Review What if Huawei used OnePlus's Oxygen UI, I found myself musing recently. Wouldn't it be the perfect package? Huawei's amazing RF performance, and bleeding-edge tech, with a UI that didn't actually suck?
OnePlus avowedly isn't bleeding edge. "It's not high on our agenda to be first with these technologies," an exec told me. But the company's focus on a smooth user experience makes it unique for a Chinese phone maker. That's the most compelling thing about OnePlus phones.
We described the philosophy here as "restrained" and it caught on. It also quite markedly doesn't feel like a Chinese product. You wouldn't know where it had come from. I'd guess Sweden – and that's a compliment.
The formula hasn't changed: omit one or two of the flagship checklist features for something that is fairly future-proof. With the 6T, three out of the big four UK MNOs are selling it. We can safely say it has gone beyond cult to being a firmly mainstream choice. By competing with but undercutting Sony, LG and HTC, OnePlus's prominence can only rise.
The OnePlus 6T is the second of the two flagships the company releases each year and it is worth considering if you last acquired a 'Droid in 2016 or before. It shouldn't bother buyers of the 6, reviewed here, or probably even either of last year's models, the 5 and 5T.
This T adds one big thing from all its predecessors... and takes one away. Gone is the audio jack. And added is, er, something you've already had on OnePlus phones since 2015: the fingerprint sensor.
You may regard this as a net loss. The fingerprint sensor is an in-display sensor. It's the second phone to come to the UK with such a feature, hot on the heels of Huawei's Mate 20 Pro. It's a little slower to unlock than the conventional fingerprint sensor but if (like me) you find rear-mounted unlocking awkward, it's a win. Otherwise you may be ruing the loss of the jack. Or not. Of the big guns, only Samsung and LG retain this (and Huawei on its workhorse Mate 20), and for audio LG is the clear leader.
But that's part of the OnePlus package too. There isn't a single thing it does better than anyone else, which might otherwise sound damning – but there isn't anything it does terribly either. It's tasteful, very powerful, and the clincher? It's £300-£400 cheaper than a comparable flagship from its rivals.
So what does that get you? The 6T is so similar to its immediate predecessor this is a shorter summary than normal – the imaging unit is the same as the 6, reviewed here.
Design and UI
The OnePlus 6T is a tad thicker, 14g heavier, but that and the space vacated by the headphone jack are put to good use. This update, however, packs considerably more power into the body. The 3700mAh battery has a 12 per cent higher capacity than Oneplus's last three phones. The speaker has been moved to the top of the device, and is a little underwhelming again.
It gives you a graceful, well-balanced ringtone, but I'd prefer it to be a bit louder. OnePlus has improved its notoriously soggy haptic feedback, though; it's now on par.
The three-position notifications slider is in its now usual spot at the top right – which is hard to get used to, personally.
I found the under-glass fingerprint sensor to be more hit than miss, but not as accurate or as quick as Huawei's excellent implementation.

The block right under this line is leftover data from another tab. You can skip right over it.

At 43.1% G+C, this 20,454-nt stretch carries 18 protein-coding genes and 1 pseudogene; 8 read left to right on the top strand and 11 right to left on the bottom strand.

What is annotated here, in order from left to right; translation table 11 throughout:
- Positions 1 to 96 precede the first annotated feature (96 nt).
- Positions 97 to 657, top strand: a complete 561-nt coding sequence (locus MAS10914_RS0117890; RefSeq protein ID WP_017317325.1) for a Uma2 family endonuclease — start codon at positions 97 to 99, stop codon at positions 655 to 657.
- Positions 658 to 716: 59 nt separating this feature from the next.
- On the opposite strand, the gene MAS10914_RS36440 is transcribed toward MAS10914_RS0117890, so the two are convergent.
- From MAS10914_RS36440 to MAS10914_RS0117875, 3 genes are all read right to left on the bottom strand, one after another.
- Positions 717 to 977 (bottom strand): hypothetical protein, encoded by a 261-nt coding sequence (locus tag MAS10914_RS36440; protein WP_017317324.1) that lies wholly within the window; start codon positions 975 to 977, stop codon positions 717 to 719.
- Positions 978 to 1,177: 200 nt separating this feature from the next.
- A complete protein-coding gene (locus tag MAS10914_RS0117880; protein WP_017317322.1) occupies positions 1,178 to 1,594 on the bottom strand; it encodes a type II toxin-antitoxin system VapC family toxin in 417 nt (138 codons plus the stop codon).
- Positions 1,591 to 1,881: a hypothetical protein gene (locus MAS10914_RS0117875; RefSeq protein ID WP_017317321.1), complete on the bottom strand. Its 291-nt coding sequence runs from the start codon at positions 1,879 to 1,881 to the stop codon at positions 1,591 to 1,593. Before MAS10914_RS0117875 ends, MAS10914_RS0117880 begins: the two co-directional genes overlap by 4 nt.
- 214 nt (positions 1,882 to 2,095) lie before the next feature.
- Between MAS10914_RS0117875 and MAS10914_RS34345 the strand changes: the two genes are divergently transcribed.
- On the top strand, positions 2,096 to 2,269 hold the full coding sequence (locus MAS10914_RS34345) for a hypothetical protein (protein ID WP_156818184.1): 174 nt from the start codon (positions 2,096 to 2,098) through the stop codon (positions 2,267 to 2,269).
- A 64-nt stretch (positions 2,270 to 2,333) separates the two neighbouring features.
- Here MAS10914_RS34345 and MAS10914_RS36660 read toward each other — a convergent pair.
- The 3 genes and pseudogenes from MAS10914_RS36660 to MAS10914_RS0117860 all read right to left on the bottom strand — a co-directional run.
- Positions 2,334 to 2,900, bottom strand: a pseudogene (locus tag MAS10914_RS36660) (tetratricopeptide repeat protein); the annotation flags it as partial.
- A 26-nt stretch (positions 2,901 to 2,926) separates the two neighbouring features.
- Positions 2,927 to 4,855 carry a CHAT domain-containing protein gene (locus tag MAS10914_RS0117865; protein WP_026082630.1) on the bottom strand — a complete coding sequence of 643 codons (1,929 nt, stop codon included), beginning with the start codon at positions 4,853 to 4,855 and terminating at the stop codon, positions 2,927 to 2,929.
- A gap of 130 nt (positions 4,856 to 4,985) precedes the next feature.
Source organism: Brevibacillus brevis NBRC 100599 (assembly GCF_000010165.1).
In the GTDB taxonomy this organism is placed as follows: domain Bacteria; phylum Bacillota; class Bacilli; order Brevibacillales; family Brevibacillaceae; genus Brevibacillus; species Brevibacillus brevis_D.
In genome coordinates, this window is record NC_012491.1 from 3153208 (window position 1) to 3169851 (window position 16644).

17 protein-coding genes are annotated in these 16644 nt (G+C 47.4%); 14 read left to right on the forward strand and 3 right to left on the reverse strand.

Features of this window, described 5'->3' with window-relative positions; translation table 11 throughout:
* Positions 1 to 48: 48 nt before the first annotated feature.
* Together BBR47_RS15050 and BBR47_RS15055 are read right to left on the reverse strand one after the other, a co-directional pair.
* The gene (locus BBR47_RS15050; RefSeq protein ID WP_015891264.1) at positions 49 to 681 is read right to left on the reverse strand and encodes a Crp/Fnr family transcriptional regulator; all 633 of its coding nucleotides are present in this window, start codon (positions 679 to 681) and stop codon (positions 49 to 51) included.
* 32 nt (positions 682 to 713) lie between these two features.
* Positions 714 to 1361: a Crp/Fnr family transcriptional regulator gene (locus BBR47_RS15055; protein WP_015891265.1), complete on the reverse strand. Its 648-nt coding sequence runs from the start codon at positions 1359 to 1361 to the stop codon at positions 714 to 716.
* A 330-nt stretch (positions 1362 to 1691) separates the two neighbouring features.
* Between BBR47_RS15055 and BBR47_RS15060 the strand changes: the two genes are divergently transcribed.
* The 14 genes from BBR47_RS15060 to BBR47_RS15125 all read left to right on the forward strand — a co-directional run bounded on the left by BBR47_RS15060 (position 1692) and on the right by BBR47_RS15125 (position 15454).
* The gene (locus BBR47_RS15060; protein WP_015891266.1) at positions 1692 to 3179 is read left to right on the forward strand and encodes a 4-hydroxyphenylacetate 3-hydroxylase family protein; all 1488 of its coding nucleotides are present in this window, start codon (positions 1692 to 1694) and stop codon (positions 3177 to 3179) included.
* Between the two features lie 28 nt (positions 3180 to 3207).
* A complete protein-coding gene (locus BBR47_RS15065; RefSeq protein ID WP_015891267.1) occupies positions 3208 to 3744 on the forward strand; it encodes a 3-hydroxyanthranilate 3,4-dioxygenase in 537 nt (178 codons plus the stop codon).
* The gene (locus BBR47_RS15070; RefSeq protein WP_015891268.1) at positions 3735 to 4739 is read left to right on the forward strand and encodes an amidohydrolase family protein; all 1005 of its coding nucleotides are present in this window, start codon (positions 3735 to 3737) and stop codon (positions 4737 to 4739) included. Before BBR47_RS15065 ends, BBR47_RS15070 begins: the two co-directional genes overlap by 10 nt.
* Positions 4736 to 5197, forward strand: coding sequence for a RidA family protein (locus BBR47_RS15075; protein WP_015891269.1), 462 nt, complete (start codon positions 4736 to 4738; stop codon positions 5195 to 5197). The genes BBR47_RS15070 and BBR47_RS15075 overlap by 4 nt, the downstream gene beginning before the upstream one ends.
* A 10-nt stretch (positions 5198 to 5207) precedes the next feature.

The AMOLED display has a slightly higher resolution than before, but retains the same character, at 2,340 pixels tall (over 2,280 in the OnePlus 6). Although it has upgraded to the latest gorilla glass, I found the oleophobic coating to be less effective, and only a few smudges are needed to impair the experience. I found it to be a little tardy responding to changes in ambient light conditions, and sometimes it didn't respond at all. This is something we take for granted these days – you only notice when it sets an inappropriate level.
On the positive side, OnePlus retains the greyscale mode for reading, a small feature unique to its phones that I like a great deal. It comes on automatically for certain apps.
The teardrop notch is actually the first I don't find intrusive so I left it on all the time.
Overall the software is elegant and well designed, with a considerable number of Android annoyances absent. Nagware. Animoji. Bundled crapware. It's clean and tasteful. A good example of restraint is the Panel (below), which has been around for a few years now, but is still simple and functional.
A rare note of disharmony: for the first time I noticed OnePlus throttling apps in a way that impaired the experience.
BlackBerry Hub Services was considered too thirsty, and was manacled by the power consumption police. Even on the very aggressive background optimisations done by Huawei and Xiaomi, I've never seen this before. Nor are the settings (right) very informative.
As this uses the same SoC (Qualcomm Snapdragon 845) as before, and the battery is bigger, it's a puzzle. Hopefully this is not the start of a trend.
Battery life was excellent – and still pretty good with those optimisations off. This is a dual-SIM phone – OnePlus has never supported expandable storage in its flagships. Callers sounded a bit "soft" to me, and OnePlus rates middling for RF performance: not terrible, but not great. That is to say, it doesn't have the advantage Huawei gives you for incredible RF performance and network reliability, nor Samsung's experience with call quality. But that can be said for most phones.
By the way, I always pester vendors to include cases with review samples, as the case is a big part of the overall experience. They hardly ever do, but OnePlus is an exception. They're very high quality, and the Kevlar one in particular gives it a very durable feel.